The real estate industry body has plans to open a training institute for real estate agents and valuers by the end of the year.
The Cambodian Valuers and Estate Agents Association (CVEA) is gearing up to launch the country’s first national real estate school in an effort to increase professionalism in the industry and rein in the unlicensed and unqualified real estate agents and valuers that have been giving the industry a bad name.
CVEA president Kim Heang said the vocational training institute is expected to open by the end of the year and will provide courses based on a curriculum developed from Thai, Malaysian and Singaporean models. He said courses for certification as real estate agents in Cambodia will run 150 hours, while property valuers will require 180 hours of coursework.
“The purpose of opening this institution is not profit, but rather to strengthen human resources and to support the construction and real estate industry in Cambodia so that it can grow sustainably,” he said, adding that half of the faculty will be locally certified and experienced Cambodian instructors and the other half foreigners.
Heang said 20 companies have signed on as partners for the project, and the association is asking other CVEA members and private companies to pitch in financially in order to have the vocational institute operational by the end of the year.
“We need about $200,000 to open this institution in cooperation with the University of Technology Malaysia, the Ministry of Economy and Finance and the Ministry of Education, Youth and Sports,” he said.
Heang explained that students who graduate from the real estate training institute will be eligible to sit for an exam at the Ministry of Economy and Finance. Once they pass that exam they will receive a certificate of recognition from the ministry that will be mandatory for any agent or valuer wishing to work in the sector.
While the government has voiced support for the project, it has not yet issued the permits required to open and operate the educational facility, Heang added.
Uy Channimol, deputy director of the department of real estate and pawnshops at the Ministry of Economy and Finance, said she had heard of the CVEA’s plan to open a real estate school but the ministry had not yet received the required documents for its establishment. However, she said the ministry has already signed a memorandum of understanding with the Economics and Finance Institute to create a state curriculum for property agents.
“We welcome it if CVEA really wants to establish such an institution,” she said. “Creating a high-standard institution to improve human resources will contribute to the continual growth and strength of the real estate sector in Cambodia.”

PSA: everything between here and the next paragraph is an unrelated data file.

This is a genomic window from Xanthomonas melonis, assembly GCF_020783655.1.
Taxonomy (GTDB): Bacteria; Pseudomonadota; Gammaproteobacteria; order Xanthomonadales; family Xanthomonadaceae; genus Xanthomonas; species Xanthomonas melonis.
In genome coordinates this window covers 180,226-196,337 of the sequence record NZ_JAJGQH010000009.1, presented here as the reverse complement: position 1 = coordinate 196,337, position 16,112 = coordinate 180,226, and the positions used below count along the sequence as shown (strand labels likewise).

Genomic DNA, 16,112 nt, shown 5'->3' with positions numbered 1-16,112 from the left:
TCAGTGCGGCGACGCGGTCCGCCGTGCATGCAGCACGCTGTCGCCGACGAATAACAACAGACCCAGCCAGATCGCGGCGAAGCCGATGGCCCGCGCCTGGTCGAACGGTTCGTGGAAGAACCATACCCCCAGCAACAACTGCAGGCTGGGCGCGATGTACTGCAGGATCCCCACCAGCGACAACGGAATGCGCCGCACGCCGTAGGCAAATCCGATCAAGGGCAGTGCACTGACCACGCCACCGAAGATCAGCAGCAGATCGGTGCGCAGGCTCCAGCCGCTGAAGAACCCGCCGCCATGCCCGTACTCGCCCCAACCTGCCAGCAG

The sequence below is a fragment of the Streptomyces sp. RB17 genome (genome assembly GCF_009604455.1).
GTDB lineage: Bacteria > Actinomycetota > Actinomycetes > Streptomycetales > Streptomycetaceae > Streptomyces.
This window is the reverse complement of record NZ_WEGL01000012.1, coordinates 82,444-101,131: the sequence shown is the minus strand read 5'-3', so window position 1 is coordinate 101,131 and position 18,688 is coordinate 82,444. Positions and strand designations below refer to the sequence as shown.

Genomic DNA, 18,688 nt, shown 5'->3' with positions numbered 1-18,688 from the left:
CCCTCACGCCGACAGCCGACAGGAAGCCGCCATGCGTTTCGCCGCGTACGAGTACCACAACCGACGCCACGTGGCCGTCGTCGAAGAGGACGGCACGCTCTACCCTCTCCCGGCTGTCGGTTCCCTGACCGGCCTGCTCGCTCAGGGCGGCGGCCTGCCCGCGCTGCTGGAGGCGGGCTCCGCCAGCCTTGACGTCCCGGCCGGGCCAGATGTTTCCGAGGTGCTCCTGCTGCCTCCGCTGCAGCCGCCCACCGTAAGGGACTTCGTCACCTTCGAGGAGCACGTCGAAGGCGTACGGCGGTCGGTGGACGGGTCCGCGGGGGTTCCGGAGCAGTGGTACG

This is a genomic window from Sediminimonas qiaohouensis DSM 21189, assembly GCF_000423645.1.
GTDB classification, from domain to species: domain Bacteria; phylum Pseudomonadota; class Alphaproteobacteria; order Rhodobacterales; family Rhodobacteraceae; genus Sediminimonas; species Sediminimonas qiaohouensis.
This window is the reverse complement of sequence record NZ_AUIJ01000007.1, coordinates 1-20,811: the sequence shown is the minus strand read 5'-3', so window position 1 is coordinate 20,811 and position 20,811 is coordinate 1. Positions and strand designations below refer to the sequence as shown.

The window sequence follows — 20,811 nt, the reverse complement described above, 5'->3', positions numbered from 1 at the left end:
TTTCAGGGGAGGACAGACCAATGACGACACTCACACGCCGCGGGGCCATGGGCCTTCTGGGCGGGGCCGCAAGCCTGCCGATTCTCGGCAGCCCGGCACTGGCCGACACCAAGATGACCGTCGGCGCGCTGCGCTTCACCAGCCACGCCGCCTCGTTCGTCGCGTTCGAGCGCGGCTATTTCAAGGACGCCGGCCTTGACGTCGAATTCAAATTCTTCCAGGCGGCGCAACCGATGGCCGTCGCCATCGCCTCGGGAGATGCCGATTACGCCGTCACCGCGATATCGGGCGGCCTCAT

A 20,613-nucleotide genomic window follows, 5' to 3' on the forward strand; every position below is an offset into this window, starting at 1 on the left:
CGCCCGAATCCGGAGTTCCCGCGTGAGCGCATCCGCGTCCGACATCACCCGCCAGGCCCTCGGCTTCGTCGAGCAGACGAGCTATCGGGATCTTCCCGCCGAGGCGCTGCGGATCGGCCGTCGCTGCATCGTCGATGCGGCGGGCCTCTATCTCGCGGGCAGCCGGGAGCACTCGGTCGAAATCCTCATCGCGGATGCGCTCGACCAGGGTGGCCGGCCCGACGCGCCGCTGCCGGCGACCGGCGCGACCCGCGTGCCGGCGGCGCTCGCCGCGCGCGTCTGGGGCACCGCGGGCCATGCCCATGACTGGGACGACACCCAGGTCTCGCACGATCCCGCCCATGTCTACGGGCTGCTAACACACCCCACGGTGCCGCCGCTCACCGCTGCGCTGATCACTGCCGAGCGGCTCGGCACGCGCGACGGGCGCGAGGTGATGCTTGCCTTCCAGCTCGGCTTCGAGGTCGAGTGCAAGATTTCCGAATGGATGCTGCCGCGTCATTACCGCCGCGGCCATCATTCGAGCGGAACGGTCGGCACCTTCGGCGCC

Cheng Kheng, head of the advisory board of Huttons CPL, said he supports the establishment of a national real estate school in Cambodia as many other countries already have such institutions. He went further, adding that his company was ready to pony up some of the investment capital needed to bring the idea to life, “if everything is done with transparency according to each share invested.”
Kheng said the investment would provide returns not in terms of profit, but in human resources.
“The existence of this school will be a huge amenity as I will send my staff to study there too,” he said.
Comparisons have been drawn between the CVEA’s planned real estate school and a vocational academy established by real estate giant Century 21 Cambodia, which offers six-week courses for new and seasoned real estate agents. While open to the general public, the courses at this private institution are primarily geared toward training agents for Century 21 affiliates.
Va Vireak, executive director of Century 21 Fortuna Investment, a member of Century 21 Cambodia, said he welcomed news of the CVEA real estate school as it will be the first independent institution to teach a real estate curriculum. His company has even chipped in funds to get it built.
According to Vireak, Cambodia has about 150 registered real estate companies employing around 1,000 property agents. But there are also hundreds of freelance agents offering services and whose lack of professionalism is hurting the industry.
“I think this school will receive an enormous support, especially from real estate agencies in Cambodia as they want to hire skilled and professional staff,” he said. “They have always wanted this calibre of staff, but didn’t know where to find them as there has never been any specialised training for them.”